Jobs shows off the new iPad

Steve Jobs shows off the new iPad onstage at San Francisco's Yerba Buena Center for the Arts.

The Apple CEO on Wednesday unveiled the much-anticipated multimedia device, which has a 9.7-inch screen and a starting price of $499.

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iPad demo

The iPad is a large iPod Touch-looking device: same home button, same bezel.

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iPad in the middle

In Apple's product lineup, the iPad is midway between the iPod Touch and the MacBook.
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Touch keyboard on the iPad

The virtual keyboard on the iPad is landscape. The iPad also comes with a dock for a physical keyboard.

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Photos on the iPad

Photos can be viewed in stacks organized by events, and viewed in portrait or landscape. You sort through by flicking with your finger. A bottom bar looks like a film strip you can scroll through to see all photos in an album. You can organize by faces, places, or events, just like in iPhoto.

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iPad inside

The iPad has a full capacitive multitouch screen, and a 1GHz custom Apple chip. It's called A4, the most advanced chip they've done, with a processor, graphics, i/o memory controller on one chip. The device can have 16GB, 32GB, or 64GB of SSD storage.

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Green specs for the iPad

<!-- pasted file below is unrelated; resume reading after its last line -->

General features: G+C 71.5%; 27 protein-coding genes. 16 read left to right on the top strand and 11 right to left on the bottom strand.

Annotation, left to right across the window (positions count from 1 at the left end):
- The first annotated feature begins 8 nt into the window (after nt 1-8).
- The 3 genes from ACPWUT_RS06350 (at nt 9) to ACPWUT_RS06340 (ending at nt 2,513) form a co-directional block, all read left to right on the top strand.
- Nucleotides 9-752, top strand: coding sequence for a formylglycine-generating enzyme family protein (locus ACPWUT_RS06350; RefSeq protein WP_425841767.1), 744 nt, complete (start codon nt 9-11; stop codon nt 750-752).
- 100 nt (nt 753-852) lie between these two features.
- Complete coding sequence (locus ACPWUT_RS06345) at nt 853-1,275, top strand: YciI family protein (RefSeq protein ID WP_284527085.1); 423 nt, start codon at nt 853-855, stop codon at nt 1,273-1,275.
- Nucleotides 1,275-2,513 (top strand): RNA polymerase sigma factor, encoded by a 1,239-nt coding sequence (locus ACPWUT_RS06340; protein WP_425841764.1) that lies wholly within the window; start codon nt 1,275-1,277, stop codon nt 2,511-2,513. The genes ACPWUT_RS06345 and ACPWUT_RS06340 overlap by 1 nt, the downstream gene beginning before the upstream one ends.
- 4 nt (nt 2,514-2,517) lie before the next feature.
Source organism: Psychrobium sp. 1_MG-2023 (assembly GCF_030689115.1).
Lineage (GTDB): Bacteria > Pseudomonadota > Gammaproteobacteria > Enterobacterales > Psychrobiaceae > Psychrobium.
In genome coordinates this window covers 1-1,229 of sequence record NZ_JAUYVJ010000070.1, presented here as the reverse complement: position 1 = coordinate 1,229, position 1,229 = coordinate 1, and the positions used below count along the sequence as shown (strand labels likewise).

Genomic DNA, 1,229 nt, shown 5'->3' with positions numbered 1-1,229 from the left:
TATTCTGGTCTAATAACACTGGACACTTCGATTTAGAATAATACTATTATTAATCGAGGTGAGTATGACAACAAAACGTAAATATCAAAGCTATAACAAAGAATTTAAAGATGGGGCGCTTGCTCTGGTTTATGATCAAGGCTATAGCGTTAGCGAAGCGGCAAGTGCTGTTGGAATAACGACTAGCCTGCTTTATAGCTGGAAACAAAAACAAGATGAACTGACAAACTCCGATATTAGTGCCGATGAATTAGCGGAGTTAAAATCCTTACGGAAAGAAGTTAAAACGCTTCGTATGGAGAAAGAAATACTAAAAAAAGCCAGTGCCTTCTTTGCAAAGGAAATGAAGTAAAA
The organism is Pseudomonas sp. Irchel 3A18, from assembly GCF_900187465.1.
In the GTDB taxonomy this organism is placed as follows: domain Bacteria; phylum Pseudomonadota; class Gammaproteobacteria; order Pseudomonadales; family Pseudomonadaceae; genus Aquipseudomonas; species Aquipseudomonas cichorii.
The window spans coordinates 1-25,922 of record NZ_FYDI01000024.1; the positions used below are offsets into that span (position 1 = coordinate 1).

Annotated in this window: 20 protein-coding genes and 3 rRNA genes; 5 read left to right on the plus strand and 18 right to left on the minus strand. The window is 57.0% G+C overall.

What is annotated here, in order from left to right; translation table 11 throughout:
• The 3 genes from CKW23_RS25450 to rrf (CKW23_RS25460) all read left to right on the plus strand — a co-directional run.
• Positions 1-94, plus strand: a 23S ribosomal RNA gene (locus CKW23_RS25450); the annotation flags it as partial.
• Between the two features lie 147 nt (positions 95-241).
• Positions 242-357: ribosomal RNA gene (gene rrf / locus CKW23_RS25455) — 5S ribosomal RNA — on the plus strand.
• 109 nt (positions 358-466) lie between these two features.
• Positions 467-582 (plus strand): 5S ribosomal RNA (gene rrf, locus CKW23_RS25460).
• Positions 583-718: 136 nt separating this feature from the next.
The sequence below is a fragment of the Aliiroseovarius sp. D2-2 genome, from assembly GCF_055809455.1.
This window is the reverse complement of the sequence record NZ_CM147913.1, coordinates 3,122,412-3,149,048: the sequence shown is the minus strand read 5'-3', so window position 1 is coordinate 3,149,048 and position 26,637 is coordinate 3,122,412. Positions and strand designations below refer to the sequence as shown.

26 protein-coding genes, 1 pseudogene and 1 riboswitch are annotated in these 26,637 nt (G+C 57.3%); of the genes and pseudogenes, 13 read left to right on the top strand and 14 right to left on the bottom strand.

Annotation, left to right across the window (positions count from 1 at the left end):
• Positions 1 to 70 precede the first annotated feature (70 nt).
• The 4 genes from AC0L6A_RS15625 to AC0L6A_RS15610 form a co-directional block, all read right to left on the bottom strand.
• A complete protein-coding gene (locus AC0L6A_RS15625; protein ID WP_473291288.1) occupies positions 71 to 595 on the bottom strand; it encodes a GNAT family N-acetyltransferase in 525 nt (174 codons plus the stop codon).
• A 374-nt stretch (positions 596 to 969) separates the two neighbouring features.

Apple touts the iPad's specs that are environmentally friendly.

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Resolution

The 9.7-inch IPS display is the same display used in the latest-generation iMac.

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Fortstall talks SDK

Scott Forstall, senior vice president of iPhone software, takes the stage to talk apps and the developer kit.

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Jobs hangs with the iPad

Jobs lounges onstage with the newly announced iPad.

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Facebook on iPad

Facebook and The New York Times are used as examples of sites to visit on the iPad.

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New York Times app

The iPhone version of The New York Times app has been tweaked for the iPad. You can scroll from left to right, save articles to a reading list (which will sync to an iPhone for later reading). Tap to change the number of columns, resize text by pinching, and navigate via a bar on the bottom of the screen. You can click update and it will automatically bring in the latest stories.

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EA game on iPad

Travis Boatman, a vice president for Electronic Arts, demos Need for Speed on the iPad. EA said it took "a very short amount of time" to rework the game from the iPhone to the iPad version. That means the company can redo all of its iPhone games pretty quickly.

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MLB on iPad

An MLB.com app for the iPad enables you to scroll through the scoreboard on the top and see the virtual Gameday version of a game. With a bunch of screen space you can also watch highlight videos in the same window. On the bottom you can scroll through a team's lineup; click on players and their baseball card pops in a small window.

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iBooks